Chen speculates that those projects’ creators underestimated the difficulty of integrating Motorola’s modular connector hardware with their product concepts.
“It’s actually more difficult than it looks,” he says. “It’s not something you can do with a few hobby engineers, or just one or two engineers. You really need a team to specialize.”
It’s unclear whether larger brands such as Mophie and Incipio, which both built Moto Mod battery packs, went through similar challenges. Those companies and zoom lens maker Hasselblad declined to comment on their experience. Motorola’s Jeff Snow would only say that “we work closely with major brands throughout the entire process of development, sales and marketing of Moto Mods.”
Avi Greengart, an analyst with GlobalData, wonders if Motorola had a bigger hand in product development with those companies.
“We talk about some of these devices where we’re not sure who made them, I think it’s essentially because Motorola probably brought them most of the way to market,” he says. “But to do that, there are only a limited number of partners you can work with.”
If that’s the case, Chen’s keyboard mod is all the more remarkable, and could mark a turning point in Moto Mod development. After a year of getting to know the platform, Chen believes his company could easily develop new mods, or even work with Motorola to help other Mod makers create new products at a faster clip.
“We have learned all the parts for the controller, and we know how the hardware works, and how the software platform works, so if there’s a good idea coming, we could make it much quicker than people working from scratch,” Chen says.
Despite Chen’s efforts, Motorola has plenty of reasons to walk away from Moto Mods now.
For one thing, the Moto Z line must always retain its current size to work with the current batch of Moto Mods. So while other phones are getting smaller by shrinking the bezels around the screen, Motorola can only provide a larger screen in its existing frame. That may explain why the Moto Z3 is rumored to have a 6-inch display.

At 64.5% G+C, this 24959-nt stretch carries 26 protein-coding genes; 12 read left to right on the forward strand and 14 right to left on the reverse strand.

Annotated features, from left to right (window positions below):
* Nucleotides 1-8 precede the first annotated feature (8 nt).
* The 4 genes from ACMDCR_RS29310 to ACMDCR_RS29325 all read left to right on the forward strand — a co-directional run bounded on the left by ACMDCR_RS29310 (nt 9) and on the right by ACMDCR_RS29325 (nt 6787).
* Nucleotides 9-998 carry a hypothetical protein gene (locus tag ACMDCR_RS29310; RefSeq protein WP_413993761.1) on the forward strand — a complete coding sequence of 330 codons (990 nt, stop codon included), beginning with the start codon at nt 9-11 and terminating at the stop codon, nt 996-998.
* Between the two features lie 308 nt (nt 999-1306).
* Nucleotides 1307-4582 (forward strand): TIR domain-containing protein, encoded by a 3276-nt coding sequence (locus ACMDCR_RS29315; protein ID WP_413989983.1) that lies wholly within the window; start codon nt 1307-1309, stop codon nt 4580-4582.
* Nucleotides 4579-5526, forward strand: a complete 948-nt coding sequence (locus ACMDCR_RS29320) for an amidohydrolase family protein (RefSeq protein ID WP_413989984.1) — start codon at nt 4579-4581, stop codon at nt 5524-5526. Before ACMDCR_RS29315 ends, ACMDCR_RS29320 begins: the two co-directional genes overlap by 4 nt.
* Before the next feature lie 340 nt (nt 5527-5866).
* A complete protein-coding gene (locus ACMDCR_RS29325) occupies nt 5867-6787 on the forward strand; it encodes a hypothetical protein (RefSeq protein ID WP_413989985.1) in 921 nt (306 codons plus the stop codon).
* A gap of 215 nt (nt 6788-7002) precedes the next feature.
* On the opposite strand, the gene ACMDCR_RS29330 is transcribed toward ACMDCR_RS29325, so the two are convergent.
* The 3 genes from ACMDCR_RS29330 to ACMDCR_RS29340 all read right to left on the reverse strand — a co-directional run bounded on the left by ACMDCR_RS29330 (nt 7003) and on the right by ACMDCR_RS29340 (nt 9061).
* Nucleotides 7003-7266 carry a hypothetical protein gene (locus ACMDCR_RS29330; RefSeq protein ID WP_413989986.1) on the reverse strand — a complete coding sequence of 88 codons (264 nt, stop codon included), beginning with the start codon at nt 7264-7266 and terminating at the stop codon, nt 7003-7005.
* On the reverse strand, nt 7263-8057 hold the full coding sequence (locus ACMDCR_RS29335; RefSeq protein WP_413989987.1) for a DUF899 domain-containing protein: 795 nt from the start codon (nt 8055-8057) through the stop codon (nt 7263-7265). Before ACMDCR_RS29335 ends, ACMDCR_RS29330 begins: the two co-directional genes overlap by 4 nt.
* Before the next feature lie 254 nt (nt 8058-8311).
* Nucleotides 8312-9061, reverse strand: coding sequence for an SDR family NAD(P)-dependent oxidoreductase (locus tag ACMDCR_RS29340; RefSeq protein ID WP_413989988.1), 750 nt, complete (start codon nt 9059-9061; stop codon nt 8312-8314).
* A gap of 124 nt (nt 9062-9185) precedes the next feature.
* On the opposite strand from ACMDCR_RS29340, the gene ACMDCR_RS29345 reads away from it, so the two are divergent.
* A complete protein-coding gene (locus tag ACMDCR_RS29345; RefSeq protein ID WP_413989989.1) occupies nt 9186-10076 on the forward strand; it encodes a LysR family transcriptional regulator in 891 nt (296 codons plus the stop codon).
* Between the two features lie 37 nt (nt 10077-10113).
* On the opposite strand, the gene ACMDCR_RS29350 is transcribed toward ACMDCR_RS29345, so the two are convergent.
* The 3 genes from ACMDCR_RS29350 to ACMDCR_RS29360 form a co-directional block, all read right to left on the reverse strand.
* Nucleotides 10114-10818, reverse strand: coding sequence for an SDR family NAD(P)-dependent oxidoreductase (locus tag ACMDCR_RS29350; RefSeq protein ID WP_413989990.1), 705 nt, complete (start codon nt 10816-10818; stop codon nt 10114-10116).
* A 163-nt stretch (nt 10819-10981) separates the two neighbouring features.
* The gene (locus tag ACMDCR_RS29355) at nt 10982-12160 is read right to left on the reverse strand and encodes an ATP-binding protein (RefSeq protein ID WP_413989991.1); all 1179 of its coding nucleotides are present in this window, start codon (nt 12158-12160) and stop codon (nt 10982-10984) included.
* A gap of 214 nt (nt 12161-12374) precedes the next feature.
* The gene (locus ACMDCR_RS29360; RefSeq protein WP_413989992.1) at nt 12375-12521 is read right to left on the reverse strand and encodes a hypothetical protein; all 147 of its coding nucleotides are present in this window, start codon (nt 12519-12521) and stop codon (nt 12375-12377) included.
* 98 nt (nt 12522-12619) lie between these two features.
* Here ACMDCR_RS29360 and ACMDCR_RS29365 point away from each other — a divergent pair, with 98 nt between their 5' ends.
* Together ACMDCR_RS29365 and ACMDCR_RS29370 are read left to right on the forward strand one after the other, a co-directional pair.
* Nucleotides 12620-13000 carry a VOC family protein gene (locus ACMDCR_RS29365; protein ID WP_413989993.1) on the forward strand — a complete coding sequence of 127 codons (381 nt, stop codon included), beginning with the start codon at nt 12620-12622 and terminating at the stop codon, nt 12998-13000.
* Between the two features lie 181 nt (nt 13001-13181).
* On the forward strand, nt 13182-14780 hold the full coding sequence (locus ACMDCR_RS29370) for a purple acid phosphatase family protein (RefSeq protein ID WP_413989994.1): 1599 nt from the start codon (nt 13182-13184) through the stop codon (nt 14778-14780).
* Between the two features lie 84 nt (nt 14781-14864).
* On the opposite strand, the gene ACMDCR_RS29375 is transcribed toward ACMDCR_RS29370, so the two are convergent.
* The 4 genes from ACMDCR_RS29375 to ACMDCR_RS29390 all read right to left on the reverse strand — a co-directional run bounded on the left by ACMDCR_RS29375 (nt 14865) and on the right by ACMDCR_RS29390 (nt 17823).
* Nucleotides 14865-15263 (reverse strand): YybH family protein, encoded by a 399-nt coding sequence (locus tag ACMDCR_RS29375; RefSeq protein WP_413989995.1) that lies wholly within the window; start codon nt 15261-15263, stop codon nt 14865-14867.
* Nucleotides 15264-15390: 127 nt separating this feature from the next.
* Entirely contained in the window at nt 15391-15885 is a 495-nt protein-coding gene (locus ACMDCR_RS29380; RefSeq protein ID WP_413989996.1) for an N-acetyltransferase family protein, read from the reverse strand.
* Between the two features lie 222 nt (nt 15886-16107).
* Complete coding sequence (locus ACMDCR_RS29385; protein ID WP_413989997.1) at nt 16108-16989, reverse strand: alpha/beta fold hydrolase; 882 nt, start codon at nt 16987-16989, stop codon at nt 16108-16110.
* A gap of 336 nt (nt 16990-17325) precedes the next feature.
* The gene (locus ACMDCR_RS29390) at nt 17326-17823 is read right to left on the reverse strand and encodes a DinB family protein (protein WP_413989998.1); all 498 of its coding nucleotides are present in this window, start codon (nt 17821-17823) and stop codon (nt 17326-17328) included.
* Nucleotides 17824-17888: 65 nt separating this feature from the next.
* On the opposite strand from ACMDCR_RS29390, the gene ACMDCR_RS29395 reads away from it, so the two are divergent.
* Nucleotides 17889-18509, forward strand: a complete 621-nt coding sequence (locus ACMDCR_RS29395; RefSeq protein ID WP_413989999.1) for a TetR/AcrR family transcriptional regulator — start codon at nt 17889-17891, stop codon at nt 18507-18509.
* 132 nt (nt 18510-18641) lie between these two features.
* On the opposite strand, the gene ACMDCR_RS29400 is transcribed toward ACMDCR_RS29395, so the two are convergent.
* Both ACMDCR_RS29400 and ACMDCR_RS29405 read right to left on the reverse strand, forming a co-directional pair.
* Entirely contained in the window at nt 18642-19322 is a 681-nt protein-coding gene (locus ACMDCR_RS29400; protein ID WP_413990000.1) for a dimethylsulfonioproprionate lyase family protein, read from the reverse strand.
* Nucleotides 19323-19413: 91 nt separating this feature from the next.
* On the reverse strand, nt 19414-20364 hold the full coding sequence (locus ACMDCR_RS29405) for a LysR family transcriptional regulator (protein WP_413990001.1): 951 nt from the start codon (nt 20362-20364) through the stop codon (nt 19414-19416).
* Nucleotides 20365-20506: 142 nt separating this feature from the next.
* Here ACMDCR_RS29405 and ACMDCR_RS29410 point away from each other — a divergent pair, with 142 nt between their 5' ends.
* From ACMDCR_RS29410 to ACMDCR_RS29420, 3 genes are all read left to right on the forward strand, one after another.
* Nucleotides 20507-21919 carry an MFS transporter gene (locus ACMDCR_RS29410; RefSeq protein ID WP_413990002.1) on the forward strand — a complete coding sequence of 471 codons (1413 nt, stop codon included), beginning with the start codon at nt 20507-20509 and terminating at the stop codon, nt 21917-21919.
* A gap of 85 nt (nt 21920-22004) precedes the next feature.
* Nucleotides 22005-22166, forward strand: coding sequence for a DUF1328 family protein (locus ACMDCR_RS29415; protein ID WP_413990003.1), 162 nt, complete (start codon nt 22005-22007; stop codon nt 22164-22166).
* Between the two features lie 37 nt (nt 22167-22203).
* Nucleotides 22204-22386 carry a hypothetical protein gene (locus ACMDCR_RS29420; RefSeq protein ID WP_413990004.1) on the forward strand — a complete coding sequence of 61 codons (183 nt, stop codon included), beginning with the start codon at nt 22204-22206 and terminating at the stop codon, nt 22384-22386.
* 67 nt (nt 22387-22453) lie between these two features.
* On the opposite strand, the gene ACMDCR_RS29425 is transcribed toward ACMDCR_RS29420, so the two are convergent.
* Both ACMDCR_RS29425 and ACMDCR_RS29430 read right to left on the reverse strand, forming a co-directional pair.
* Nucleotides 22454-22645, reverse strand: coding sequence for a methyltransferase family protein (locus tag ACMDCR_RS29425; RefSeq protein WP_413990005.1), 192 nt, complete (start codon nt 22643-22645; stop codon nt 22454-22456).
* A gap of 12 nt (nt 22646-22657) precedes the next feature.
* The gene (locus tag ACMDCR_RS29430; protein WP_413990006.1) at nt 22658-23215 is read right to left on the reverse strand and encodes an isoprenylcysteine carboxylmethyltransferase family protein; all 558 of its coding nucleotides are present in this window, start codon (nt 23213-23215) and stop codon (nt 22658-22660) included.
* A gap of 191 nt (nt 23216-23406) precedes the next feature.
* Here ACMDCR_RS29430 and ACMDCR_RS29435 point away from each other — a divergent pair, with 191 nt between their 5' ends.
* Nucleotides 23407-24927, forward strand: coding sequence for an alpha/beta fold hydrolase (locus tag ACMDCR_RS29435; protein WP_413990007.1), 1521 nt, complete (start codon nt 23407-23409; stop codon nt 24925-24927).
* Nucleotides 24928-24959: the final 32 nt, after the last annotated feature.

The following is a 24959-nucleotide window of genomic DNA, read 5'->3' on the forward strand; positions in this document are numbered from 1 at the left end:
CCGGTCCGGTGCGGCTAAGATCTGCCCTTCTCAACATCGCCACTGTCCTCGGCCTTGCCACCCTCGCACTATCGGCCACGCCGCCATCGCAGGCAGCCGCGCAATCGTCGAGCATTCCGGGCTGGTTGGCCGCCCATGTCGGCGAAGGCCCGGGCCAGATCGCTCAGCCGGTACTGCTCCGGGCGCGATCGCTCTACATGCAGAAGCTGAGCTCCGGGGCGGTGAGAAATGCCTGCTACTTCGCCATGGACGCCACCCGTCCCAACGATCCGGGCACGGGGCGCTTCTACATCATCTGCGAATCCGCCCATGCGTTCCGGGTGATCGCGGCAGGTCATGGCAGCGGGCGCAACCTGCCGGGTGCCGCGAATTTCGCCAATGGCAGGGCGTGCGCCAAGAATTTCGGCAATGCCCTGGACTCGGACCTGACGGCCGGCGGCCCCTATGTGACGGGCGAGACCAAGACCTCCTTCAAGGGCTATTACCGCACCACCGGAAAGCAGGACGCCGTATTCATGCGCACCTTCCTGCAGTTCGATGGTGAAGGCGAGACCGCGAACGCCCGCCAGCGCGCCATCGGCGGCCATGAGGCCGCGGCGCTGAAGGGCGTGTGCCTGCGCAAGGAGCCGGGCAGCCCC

“The challenge is, by doing the accessories on an old form factor, they’ve been locked into that form factor when the market moved on,” Greengart says.
The other problem, Greengart says, is more fundamental: People generally don’t buy a particular phone just to access its accessories. So no matter how good Moto Mods get, they may never justify the investment that Motorola is putting into them.
“When you’re competing against Apple and Samsung, those are highly polished products with tremendous brand recognition,” Greengart says. “You need to be able to compete with them and get people to buy your phone, and only then do accessories start playing into the purchase decision.”
One likely scenario, then, is continued support for Moto Mods, but with less ambition. A recent report by Android Police said Motorola would be moving away from “niche mods” in favor of ones with broader consumer appeal. That could include more batteries and speakers, which Greengart says have been the most popular Mods to date. (Motorola didn’t confirm or deny the report, but says its Mods are “made with consumers in mind.”)
By scaling back the Mod program, Motorola wouldn’t have to worry about stocking retail shelves with low-demand products or investing in ideas that may not pan out. But this would also be a sad way to start winding down a program that once had so much promise, and that developers were just starting to figure out.
Despite the uncertainties, Thomas Lancer is hoping the modular concept will survive. After the initial reports of layoffs at Motorola, he was relieved to hear that Moto Z development was continuing, and that Moto Mods head Stephen McDonnell was still on board. Likening the Mod community to never-say-die fans of Joss Whedon’s Firefly TV series, he says that he hopes the idea will “at least survive long enough to show people that this modular architecture is a fun, interesting idea. And maybe the Z Series won’t be exactly the same three years from now, but maybe it’ll exist.”
Correction: The research firm Avi Greengart works for is now known as GlobalData, not Current Analysis.